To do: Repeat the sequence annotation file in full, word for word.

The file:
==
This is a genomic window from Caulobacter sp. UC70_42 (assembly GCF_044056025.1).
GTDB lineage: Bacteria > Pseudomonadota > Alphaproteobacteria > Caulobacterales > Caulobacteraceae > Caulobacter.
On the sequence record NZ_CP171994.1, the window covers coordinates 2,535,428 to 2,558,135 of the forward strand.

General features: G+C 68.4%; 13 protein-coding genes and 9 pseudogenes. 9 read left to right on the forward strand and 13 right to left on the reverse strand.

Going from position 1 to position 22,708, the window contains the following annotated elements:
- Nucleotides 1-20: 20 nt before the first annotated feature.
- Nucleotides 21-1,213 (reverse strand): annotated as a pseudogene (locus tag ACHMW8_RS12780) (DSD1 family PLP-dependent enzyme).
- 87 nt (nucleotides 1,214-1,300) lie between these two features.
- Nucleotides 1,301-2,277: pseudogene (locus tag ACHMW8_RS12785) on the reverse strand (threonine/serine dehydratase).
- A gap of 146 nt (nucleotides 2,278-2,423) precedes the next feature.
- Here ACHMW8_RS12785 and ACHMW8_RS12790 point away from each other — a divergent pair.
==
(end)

This is a genomic window from Caulobacter sp. UC70_42 (assembly GCF_044056025.1).
GTDB lineage: Bacteria > Pseudomonadota > Alphaproteobacteria > Caulobacterales > Caulobacteraceae > Caulobacter.
On the sequence record NZ_CP171994.1, the window covers coordinates 2,535,428 to 2,558,135 of the forward strand.

General features: G+C 68.4%; 13 protein-coding genes and 9 pseudogenes. 9 read left to right on the forward strand and 13 right to left on the reverse strand.

Going from position 1 to position 22,708, the window contains the following annotated elements:
- Nucleotides 1-20: 20 nt before the first annotated feature.
- Nucleotides 21-1,213 (reverse strand): annotated as a pseudogene (locus tag ACHMW8_RS12780) (DSD1 family PLP-dependent enzyme).
- 87 nt (nucleotides 1,214-1,300) lie between these two features.
- Nucleotides 1,301-2,277: pseudogene (locus tag ACHMW8_RS12785) on the reverse strand (threonine/serine dehydratase).
- A gap of 146 nt (nucleotides 2,278-2,423) precedes the next feature.
- Here ACHMW8_RS12785 and ACHMW8_RS12790 point away from each other — a divergent pair.